Gambling is fun for most people. The thrill of victory and the danger of loss can be a great way to escape and feel like you’re living on the edge — even if you’re sitting down. Unfortunately, no matter where gambling exists, some people take things too far.
Michigan is now a full-service gambling state with both live and online options for casinos, poker, and sports betting. With all those possibilities comes a full slate of risks for Michiganders to suffer from problem gambling.
If you or someone you love is suffering from problem gambling in Michigan, take heart. There are several responsible gambling resources available in the state for those who are struggling to contain their gambling healthily. Below is a rundown of the best options you have at your disposal.
When can gambling be called a problem?
If you gamble often, you may have people in your life who believe that you overdo it. Opinions about what constitutes too much gambling vary from person to person.
So, you may be wondering if there’s a way to tell if your gambling has become a problem. The good news is that many resources have quizzes and other services to help you make that determination.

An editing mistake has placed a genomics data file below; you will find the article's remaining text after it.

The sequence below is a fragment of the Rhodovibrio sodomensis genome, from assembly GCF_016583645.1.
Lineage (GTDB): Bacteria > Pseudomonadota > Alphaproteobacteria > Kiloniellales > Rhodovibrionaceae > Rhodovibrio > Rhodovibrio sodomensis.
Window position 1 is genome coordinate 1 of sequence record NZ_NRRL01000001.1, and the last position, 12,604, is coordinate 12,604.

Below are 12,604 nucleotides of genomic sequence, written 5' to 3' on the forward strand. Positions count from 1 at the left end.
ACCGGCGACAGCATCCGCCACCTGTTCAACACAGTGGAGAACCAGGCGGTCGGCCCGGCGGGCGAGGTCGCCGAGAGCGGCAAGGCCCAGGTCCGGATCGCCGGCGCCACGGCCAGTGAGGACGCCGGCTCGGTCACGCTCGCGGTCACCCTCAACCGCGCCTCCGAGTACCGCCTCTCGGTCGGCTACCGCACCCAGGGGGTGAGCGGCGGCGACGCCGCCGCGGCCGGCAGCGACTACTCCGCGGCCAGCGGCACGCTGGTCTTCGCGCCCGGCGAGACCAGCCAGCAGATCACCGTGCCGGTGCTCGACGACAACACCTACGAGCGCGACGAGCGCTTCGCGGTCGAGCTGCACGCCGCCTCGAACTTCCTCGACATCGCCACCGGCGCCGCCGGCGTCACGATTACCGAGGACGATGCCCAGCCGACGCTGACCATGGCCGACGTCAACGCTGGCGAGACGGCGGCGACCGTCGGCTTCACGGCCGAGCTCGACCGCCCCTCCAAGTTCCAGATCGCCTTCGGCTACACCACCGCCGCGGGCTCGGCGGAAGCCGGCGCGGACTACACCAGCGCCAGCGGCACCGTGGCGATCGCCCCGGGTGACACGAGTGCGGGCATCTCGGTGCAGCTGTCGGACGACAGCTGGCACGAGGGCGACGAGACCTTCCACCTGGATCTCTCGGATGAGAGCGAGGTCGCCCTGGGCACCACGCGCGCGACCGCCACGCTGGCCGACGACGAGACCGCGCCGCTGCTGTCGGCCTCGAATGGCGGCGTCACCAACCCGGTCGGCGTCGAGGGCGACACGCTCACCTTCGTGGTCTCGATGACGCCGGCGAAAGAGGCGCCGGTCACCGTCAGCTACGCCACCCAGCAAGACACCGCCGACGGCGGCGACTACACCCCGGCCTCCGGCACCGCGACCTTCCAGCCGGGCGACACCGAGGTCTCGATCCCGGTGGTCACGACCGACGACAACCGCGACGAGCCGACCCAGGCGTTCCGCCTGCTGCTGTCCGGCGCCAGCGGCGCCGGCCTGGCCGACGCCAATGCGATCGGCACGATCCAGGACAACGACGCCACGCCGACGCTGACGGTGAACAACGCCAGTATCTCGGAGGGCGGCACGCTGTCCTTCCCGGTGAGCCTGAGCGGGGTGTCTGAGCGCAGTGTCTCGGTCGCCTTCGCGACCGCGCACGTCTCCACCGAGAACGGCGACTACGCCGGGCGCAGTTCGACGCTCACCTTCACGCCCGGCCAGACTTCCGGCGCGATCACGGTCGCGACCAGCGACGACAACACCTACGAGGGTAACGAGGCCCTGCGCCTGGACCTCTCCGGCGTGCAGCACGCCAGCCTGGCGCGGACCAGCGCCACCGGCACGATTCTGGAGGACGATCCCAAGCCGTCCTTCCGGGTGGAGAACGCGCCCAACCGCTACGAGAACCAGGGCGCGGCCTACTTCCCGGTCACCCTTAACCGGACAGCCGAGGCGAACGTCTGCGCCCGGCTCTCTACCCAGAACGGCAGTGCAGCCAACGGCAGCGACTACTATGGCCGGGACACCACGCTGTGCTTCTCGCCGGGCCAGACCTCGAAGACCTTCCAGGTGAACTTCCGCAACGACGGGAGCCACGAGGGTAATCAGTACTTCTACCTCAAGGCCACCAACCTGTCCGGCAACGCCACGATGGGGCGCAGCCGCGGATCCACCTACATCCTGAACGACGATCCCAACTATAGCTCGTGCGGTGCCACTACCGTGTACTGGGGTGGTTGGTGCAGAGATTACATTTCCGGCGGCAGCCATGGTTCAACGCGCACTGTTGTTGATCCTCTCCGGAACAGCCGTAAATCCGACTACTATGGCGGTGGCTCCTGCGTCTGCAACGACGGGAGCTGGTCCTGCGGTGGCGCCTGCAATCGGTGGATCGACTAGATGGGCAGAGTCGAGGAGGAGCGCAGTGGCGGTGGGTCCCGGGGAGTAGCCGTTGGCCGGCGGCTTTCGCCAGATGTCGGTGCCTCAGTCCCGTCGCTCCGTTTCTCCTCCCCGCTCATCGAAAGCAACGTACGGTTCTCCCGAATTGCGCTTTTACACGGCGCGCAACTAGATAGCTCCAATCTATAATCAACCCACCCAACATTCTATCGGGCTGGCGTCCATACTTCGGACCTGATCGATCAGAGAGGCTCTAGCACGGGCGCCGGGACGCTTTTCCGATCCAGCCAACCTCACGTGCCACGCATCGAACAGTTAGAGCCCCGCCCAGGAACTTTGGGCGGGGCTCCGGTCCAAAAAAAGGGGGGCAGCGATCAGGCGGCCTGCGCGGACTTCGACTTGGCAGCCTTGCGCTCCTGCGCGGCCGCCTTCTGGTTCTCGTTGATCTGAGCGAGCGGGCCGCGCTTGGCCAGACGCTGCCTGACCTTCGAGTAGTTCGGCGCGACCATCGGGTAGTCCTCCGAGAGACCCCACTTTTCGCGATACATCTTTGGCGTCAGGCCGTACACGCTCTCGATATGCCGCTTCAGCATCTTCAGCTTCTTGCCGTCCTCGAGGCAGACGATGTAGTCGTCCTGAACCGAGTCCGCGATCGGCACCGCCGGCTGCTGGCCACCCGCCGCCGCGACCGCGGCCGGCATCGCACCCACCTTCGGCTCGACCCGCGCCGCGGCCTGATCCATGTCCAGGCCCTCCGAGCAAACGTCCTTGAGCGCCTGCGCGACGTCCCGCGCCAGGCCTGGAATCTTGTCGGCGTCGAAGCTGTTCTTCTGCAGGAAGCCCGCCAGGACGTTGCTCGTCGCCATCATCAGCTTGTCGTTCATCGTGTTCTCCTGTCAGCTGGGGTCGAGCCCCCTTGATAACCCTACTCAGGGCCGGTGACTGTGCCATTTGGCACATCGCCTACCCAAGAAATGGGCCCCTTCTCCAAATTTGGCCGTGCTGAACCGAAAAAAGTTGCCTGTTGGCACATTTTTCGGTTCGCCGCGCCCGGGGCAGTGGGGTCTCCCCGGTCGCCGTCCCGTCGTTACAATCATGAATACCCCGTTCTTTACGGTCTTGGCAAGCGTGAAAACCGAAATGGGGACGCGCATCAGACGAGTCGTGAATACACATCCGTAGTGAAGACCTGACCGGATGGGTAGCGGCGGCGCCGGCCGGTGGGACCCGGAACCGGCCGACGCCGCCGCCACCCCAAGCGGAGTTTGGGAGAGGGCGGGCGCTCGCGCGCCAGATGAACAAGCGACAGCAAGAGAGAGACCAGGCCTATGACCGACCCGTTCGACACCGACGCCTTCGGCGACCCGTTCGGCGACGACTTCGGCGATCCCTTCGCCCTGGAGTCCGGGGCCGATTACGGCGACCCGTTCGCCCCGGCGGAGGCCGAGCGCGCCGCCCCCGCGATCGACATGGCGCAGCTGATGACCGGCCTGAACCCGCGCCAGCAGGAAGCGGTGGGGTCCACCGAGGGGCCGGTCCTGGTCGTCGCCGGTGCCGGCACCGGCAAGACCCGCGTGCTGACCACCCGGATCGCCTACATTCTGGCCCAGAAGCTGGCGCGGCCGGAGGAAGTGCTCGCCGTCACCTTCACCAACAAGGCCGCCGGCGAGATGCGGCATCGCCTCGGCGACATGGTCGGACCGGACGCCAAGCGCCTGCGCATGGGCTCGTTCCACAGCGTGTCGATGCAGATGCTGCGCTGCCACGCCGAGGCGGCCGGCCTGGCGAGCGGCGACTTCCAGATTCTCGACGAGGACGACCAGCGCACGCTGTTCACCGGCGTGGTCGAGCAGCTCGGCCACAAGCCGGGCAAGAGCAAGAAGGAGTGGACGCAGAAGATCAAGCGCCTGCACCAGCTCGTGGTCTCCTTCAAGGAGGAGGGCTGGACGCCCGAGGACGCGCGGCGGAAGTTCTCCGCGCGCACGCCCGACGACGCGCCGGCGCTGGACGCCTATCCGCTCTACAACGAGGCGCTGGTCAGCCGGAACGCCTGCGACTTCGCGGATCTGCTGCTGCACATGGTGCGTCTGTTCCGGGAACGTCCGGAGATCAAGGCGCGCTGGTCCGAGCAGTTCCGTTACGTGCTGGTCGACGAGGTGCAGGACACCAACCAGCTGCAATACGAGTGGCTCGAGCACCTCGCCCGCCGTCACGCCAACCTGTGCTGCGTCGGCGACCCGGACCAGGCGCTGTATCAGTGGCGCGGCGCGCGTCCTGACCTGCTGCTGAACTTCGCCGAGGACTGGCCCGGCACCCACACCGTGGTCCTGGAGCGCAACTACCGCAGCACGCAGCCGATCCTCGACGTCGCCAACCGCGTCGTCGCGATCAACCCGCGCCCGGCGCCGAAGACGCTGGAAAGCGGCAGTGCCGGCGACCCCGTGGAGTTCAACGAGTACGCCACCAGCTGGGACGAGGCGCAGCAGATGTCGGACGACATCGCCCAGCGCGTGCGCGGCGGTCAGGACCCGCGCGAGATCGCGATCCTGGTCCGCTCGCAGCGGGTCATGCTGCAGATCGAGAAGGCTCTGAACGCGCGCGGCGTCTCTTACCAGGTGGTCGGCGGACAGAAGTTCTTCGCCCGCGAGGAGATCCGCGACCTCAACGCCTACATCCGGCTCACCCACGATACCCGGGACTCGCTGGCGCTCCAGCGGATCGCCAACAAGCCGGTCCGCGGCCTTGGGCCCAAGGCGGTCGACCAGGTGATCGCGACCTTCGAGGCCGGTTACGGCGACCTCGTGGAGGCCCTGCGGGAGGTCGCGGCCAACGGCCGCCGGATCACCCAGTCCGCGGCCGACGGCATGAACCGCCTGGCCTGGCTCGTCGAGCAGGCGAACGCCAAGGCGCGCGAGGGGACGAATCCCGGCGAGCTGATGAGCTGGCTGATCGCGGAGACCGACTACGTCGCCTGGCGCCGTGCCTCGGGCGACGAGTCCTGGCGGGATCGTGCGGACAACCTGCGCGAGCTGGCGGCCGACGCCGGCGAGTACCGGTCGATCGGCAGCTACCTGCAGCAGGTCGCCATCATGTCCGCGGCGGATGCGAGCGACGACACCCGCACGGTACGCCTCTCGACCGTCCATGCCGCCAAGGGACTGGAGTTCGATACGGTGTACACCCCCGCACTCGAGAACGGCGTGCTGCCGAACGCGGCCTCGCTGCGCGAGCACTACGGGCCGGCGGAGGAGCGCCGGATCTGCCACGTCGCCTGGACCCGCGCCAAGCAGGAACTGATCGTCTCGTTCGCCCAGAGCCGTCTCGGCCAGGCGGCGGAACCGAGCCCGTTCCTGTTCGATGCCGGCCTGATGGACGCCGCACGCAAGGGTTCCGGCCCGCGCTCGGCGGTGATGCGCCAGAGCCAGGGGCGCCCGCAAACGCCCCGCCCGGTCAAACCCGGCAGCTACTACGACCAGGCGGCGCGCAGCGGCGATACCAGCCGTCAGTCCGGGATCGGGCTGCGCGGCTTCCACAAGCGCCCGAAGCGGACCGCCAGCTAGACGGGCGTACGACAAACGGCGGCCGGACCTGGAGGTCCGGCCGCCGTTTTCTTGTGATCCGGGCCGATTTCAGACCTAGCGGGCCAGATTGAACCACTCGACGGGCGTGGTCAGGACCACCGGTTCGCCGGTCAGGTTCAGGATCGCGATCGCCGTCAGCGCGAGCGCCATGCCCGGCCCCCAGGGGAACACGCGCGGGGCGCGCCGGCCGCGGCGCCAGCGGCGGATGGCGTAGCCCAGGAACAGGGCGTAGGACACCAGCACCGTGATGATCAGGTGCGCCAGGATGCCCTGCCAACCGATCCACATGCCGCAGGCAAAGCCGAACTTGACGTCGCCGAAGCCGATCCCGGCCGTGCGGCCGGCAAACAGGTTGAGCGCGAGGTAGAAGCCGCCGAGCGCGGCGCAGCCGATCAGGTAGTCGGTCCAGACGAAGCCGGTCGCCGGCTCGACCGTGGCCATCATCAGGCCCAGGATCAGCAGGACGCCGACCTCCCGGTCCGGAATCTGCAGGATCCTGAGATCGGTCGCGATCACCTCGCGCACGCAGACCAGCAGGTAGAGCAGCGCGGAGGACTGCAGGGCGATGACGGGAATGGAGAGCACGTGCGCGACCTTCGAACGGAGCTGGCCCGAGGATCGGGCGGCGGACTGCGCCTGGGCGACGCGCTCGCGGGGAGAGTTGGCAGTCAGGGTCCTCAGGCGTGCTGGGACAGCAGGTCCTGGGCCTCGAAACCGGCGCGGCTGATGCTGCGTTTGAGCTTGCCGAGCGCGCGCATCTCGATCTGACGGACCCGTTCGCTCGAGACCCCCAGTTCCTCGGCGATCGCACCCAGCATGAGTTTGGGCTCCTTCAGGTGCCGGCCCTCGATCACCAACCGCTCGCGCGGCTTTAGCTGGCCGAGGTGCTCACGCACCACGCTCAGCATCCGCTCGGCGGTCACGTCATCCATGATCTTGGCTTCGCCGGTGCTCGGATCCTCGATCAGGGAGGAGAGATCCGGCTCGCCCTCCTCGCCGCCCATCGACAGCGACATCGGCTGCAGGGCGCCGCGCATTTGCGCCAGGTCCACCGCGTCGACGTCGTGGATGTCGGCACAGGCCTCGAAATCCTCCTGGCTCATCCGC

However, at the end of the day, what defines whether things are becoming a concern boils down to your honest answer to a very simple question:
Can you stop gambling if you want to stop?
If you can answer with a resounding “yes,” then you’re probably doing all right. However, if you waver with even a bit of uncertainty about it, there may be an issue.
So, here are some of the resources that you can use to get back on the right track.
Responsible gambling resources in Michigan
For Michiganders, the first thing to know is that all of Michigan’s services for problem gambling are coordinated by the Michigan Department of Health and Human Services (MDHHS). There are several links and resources embedded in the agency’s state website that can be of great service to you, from providers and educational resources to other ways to connect sufferers with the right people.
The Michigan Problem Gambling Helpline
However, the first option for problem gamblers and their families should usually be the Michigan Problem Gambling Helpline. This resource, available at 1-800-270-7117, is staffed by trained counselors 24 hours a day, 7 days a week.
Rest assured that you can make a telephone call to the helpline with any amount of discretion that you need. The call is both toll-free and confidential.
The counselors that will answer your call can help you determine if you (or your loved one) would benefit from services and refer you to qualified providers in the state. The only caveat is that you must be a resident of Michigan to get assistance from the helpline.
Gambling Disorder Services